7-zip vs WinRAR
One of the advancements of 7-zip is that it utilizes some preprocessors to improve the compressibility of certain types of data (i.e. x86 code - BCJ/BCJ2). In theory, an algorithm targetted towards a particular type of data can perform better than general purpose algorithms, provided sufficient effort is put into the targeted algorithm of course. This is the future of compression algorithms, targetting them towards common data types.
One of the reasons WinRAR is still #1 is that the GUI of 7-zip still has a long way to go to catch up to WinRAR. The console version of 7-zip is also less intuitive to use than WinRAR.
7-zip being Open Source isn't such a big deal. It's code is a mess from hell and the comments seem stripped or non-existant to start with. This attitude of many open source developers that documenting the code is less important than releasing the code I disagree with. The code can always be re-created, but the rationale for certain decisions and design takes longer to infer. Documentation should always be the #1 priority in any project where maintainence and extension by others is desirable. LZMA is a bit cleaner than 7-zip and, being a compression algorith, it is important it's open source, though I'd like to see improved documentation with it too.
Compatibility with existing decompression tools.
RAR has been around for many, many years and still people prefer not to distribute their software with it because it causes end users headaches since RAR is less common than ZIP and not natively supported by XP+.
This is why any algorithm that prevents people from using its decomprssion code freely will NEVER catch on (there are a couple good examples of this -- excellent compression software that things it's a good idea to charge for decompression support, preventing wide adoption of their code from ever happening). But, even algorithms with decoders that are free for anyone to use are still slow to catch on.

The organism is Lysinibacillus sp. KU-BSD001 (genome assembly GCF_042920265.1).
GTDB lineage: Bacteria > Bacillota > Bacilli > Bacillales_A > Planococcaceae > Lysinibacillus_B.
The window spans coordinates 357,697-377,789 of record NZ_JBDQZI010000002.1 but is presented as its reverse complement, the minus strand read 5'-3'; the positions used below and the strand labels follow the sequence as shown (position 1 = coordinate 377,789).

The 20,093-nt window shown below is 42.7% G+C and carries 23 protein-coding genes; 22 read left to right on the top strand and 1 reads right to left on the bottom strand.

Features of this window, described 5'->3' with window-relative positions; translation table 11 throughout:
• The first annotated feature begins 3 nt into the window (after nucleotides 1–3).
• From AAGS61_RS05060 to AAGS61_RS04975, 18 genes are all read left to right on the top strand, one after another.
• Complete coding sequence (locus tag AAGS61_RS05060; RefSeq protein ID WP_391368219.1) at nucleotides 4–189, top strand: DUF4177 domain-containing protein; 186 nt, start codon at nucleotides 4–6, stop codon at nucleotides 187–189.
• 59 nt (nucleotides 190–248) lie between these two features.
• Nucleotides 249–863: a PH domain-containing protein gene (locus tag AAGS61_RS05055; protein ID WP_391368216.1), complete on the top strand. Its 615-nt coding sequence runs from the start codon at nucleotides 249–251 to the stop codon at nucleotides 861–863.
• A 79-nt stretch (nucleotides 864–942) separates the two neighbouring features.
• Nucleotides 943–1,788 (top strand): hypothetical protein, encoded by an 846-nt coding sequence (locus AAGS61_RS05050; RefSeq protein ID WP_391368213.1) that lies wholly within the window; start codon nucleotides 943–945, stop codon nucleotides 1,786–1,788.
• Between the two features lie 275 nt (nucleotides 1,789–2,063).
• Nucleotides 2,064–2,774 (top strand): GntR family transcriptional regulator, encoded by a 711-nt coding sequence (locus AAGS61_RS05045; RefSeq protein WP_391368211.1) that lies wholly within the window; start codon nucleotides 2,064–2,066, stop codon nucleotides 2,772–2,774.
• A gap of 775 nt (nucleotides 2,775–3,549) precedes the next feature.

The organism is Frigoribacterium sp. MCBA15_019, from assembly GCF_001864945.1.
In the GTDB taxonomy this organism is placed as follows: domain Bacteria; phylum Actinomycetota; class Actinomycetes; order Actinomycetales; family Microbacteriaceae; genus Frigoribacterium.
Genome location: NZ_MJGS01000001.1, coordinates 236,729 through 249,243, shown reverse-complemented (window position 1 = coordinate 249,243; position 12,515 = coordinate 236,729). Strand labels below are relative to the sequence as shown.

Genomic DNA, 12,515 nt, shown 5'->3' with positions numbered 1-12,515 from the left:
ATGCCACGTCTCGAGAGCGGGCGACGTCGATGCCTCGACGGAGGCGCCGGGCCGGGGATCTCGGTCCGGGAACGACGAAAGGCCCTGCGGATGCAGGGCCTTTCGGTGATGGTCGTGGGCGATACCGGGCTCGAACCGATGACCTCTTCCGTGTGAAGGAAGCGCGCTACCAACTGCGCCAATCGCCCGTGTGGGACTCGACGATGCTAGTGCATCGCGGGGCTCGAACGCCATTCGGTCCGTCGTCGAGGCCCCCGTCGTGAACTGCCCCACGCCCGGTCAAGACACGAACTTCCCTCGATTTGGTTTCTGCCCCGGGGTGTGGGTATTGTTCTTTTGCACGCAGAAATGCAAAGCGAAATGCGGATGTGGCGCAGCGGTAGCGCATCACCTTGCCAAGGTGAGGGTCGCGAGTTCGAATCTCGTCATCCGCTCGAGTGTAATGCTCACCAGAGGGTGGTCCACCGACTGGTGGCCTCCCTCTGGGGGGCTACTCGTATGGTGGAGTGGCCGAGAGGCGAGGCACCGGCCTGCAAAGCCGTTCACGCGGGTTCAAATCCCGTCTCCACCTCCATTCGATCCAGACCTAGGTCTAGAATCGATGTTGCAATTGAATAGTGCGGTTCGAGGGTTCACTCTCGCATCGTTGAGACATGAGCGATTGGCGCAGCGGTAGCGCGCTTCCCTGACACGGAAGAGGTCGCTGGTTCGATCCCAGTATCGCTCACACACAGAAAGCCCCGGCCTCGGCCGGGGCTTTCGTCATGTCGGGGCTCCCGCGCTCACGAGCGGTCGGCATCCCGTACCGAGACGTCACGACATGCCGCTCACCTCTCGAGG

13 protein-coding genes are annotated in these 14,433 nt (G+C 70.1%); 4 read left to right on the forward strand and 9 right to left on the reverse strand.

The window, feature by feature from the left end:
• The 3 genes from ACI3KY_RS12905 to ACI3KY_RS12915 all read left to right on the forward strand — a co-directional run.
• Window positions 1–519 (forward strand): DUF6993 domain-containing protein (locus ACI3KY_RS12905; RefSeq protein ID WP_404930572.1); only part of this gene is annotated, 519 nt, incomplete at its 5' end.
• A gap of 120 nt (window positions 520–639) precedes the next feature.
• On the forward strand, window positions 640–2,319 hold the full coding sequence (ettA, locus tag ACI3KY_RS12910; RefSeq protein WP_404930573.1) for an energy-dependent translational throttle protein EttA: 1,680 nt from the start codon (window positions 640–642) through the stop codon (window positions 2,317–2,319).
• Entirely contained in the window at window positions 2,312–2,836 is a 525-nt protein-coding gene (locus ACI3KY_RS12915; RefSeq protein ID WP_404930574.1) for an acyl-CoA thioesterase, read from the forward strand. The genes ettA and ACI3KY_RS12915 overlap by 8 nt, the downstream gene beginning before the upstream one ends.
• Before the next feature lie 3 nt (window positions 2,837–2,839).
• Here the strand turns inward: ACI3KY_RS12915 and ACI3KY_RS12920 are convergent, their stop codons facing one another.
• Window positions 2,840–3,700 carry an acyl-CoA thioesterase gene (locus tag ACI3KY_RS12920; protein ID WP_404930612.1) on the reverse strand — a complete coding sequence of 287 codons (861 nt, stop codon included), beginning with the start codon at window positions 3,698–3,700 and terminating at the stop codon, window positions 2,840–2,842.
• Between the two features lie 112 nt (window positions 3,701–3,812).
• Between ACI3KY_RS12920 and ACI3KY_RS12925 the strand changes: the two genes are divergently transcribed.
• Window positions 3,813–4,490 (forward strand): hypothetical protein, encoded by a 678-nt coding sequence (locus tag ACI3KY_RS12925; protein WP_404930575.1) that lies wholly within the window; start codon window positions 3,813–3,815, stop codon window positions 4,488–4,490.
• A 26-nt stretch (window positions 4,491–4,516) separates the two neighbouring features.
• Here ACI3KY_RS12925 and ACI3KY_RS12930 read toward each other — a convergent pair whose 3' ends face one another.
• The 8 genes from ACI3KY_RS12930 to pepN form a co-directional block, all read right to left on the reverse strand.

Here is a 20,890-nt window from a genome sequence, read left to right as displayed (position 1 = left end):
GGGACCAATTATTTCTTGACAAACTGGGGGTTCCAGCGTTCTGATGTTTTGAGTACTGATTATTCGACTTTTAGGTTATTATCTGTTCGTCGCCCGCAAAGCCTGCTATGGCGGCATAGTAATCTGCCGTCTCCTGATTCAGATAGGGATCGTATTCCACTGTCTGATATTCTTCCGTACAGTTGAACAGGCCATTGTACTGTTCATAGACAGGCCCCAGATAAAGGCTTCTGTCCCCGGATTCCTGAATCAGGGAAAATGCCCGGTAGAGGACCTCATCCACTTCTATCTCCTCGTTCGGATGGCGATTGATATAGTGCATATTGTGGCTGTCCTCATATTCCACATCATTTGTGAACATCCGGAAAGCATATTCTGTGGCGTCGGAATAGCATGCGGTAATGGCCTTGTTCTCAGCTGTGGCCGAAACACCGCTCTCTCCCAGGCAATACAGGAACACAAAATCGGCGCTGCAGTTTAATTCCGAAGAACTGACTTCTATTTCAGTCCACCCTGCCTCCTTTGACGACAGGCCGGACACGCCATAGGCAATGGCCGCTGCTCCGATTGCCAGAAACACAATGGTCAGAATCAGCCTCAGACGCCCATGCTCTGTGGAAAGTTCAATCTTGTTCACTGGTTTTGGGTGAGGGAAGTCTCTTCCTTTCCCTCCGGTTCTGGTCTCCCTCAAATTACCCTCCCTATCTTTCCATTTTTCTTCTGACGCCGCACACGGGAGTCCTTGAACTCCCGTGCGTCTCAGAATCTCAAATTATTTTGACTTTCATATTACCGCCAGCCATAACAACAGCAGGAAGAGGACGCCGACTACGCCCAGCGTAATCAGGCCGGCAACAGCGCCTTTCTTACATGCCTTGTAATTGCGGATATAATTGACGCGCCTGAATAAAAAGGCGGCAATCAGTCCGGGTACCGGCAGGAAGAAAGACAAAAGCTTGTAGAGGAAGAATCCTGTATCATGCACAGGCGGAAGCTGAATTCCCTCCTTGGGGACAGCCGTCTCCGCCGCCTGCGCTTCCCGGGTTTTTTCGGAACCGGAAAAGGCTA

Of course, there's always self-extracting archives. These are nice, but there is unfortunately a growing trend to avoid distributing executables due to misconceptions by end users about any download or attachment ending with an executable extension.
The answer? There isn't an easy one. But then maybe there's no problem... this brings us to:
People have an attitude that ZIP (or gzip) is 'good enough'.
Bandwidth and storage are constantly increasing and people often feel even an unrealistically high 30% gain in compression is not worth it, much less more marginal gains. This attitude I don't approve of because it's mostly laziness and when everyone thinks this way you end up with A LOT OF WASTED BANDWIDTH AND STORAGE SPACE. I'm not a fan of waste just because 'we can'. I could now rant about this trend with software developers, and the beauty of uTorrent winning people's hearts based on its minimal resource use, but I'll save that for another rant.
So, WinRAR is king. It may be for some time. 7-zip stands a chance, but it'd stand a bigger chance if the code wasn't so damn messy and the project so unfriendly to new developers.
Disclaimer: These are my opinions and I may be wrong in this or that. If I am, please correct me.